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Monday, May 7, 2012

MALAT-1, a non protein-coding RNA is upregulated in the cerebellum, hippocampus and brain stem of human alcoholics

Chronic alcohol intake induces neurochemical adaptative changes in the brain characterised by altered gene expression. A role for non-coding RNAs in alcoholism is beginning to emerge. PCR-differential display using total RNA extracted from brain material of human alcoholics and control cases identified a cDNA fragment corresponding to a section of a known non protein-coding RNA (ncRNA), MALAT-1, (also known as NEAT2).

Comparison of mRNA levels of MALAT-1 was performed by northern and dot blot experiments using different regions of brain from human alcoholics and rats chronically treated with ethanol vapours and following withdrawal.

A massive increase of MALAT-1 transcripts was detected in cerebellum of human alcoholics and increases were also noted in hippocampus and brain stem, while no significant increase of MALAT-1 expression was noted in frontal or motor cortices.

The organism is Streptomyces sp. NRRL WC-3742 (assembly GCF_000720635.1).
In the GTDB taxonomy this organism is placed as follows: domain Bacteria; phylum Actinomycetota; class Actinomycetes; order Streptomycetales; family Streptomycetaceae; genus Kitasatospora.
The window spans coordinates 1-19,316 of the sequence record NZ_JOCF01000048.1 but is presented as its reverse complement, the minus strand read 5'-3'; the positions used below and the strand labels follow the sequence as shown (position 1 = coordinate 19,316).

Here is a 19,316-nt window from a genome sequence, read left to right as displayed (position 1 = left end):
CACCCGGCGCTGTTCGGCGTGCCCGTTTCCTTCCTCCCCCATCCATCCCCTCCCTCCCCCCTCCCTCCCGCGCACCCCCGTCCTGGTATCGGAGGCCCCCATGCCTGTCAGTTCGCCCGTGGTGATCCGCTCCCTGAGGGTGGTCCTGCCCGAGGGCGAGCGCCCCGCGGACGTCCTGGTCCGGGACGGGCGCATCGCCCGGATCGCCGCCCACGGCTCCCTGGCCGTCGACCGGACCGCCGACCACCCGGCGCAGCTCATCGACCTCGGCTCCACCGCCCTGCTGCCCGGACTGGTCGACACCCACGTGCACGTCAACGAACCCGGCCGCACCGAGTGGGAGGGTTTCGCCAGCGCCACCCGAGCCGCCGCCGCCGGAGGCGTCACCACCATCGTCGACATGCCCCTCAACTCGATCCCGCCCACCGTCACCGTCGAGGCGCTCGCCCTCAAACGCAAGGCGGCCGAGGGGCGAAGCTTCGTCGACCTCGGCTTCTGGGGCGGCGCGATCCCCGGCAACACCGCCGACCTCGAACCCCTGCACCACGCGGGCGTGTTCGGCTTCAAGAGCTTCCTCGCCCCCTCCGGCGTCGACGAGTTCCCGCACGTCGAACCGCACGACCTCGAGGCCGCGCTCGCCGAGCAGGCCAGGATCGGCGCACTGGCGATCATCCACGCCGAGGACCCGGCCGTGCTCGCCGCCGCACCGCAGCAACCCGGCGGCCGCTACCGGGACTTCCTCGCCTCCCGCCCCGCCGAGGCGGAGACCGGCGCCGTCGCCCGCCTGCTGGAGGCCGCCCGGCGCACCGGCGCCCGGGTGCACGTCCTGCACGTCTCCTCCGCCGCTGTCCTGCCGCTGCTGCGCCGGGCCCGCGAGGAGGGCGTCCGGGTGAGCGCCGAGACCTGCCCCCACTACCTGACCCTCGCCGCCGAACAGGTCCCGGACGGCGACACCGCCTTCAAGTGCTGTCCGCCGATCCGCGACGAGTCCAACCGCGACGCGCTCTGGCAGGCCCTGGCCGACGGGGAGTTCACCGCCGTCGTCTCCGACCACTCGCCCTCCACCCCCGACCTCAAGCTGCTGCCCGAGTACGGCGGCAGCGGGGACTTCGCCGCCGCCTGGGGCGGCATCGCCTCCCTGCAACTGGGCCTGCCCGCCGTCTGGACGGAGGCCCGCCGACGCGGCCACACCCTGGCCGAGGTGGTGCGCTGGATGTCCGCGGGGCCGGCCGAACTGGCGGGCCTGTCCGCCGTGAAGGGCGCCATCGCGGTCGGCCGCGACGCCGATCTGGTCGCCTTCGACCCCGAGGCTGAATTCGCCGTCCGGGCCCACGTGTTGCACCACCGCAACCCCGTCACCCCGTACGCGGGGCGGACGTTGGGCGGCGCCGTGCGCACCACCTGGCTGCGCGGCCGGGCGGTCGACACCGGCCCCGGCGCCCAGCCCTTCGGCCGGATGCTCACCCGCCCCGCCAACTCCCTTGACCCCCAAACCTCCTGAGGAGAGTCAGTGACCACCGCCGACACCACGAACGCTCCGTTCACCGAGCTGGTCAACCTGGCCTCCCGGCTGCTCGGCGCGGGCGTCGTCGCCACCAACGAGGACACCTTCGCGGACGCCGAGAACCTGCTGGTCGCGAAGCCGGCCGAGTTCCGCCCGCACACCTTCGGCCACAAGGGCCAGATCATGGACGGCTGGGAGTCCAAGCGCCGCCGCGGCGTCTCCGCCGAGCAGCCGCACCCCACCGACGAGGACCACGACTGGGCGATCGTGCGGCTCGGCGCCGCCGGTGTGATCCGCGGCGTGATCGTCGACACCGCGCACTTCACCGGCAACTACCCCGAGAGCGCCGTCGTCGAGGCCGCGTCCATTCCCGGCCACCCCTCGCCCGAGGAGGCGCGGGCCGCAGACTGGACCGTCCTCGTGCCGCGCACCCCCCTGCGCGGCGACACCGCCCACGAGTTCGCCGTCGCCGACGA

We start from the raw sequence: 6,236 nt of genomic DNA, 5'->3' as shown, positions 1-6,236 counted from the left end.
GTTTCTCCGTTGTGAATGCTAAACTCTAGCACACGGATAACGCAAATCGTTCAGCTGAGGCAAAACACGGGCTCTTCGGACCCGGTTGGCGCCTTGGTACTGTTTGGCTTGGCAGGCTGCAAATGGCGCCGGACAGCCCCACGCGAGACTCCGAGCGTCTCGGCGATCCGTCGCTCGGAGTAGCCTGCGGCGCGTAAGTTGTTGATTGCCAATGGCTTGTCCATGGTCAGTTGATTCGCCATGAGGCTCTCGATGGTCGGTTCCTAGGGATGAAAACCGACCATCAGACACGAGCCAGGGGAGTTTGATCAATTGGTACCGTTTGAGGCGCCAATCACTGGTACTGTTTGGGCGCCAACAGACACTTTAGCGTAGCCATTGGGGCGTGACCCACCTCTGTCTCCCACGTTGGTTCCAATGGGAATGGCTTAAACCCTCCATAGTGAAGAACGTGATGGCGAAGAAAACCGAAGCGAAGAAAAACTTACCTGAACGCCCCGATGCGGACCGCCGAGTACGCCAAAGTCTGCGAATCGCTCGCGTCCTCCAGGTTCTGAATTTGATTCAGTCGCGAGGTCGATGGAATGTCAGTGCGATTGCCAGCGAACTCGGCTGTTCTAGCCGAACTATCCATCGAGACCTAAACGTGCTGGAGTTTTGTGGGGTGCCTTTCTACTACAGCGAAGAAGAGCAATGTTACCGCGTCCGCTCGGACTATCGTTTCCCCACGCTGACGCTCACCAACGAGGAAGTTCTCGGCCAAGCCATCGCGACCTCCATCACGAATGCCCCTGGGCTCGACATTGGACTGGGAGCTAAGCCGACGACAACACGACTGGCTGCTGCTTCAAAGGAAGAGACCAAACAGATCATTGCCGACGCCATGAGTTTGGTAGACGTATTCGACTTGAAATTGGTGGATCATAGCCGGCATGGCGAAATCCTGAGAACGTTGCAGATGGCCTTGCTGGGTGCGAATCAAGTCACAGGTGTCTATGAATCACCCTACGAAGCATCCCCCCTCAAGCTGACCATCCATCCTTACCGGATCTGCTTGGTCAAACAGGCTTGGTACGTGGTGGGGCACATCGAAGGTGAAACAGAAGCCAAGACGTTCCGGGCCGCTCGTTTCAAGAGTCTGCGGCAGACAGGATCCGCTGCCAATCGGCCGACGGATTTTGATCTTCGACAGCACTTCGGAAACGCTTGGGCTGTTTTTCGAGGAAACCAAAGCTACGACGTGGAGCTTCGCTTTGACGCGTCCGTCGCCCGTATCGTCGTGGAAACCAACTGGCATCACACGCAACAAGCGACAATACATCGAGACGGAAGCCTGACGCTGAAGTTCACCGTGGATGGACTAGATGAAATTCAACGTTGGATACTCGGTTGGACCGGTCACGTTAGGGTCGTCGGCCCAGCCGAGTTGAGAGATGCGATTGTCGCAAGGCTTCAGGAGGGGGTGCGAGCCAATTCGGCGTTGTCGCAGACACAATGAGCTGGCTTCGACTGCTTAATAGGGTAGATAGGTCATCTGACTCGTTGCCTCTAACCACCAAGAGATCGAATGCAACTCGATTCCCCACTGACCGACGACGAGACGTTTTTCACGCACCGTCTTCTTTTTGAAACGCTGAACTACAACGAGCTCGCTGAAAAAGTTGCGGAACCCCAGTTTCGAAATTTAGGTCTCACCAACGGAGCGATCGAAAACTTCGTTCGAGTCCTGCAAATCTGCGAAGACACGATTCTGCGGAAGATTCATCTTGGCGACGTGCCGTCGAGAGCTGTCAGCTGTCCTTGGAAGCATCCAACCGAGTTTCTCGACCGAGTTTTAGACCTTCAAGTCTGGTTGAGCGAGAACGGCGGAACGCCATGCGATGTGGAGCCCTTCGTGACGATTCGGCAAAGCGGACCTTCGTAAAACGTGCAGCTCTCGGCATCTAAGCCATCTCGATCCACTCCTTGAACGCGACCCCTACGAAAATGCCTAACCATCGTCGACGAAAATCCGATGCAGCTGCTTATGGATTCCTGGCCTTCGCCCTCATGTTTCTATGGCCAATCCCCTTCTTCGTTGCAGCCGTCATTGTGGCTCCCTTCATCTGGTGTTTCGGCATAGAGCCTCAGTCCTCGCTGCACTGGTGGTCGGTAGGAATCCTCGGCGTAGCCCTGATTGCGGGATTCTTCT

In the rat no significant difference of MALAT-1 ortholog mRNA could be detected in cerebellum. In addition, similarly to humans, no significant increase of MALAT-1 expression was detected in cortex of alcohol-treated rats, however, after 24 h alcohol withdrawal, a significant upregulation of MALAT-1 expression was observed in rat cortex. MALAT-1 is upregulated in specific regions of the human alcoholic brain and following alcohol withdrawal in the rat.

As MALAT-1 regulates RNA processing, this suggests that alcohol-induced upregulation of MALAT-1 represents an important novel mechanism for alcohol actions in the CNS.

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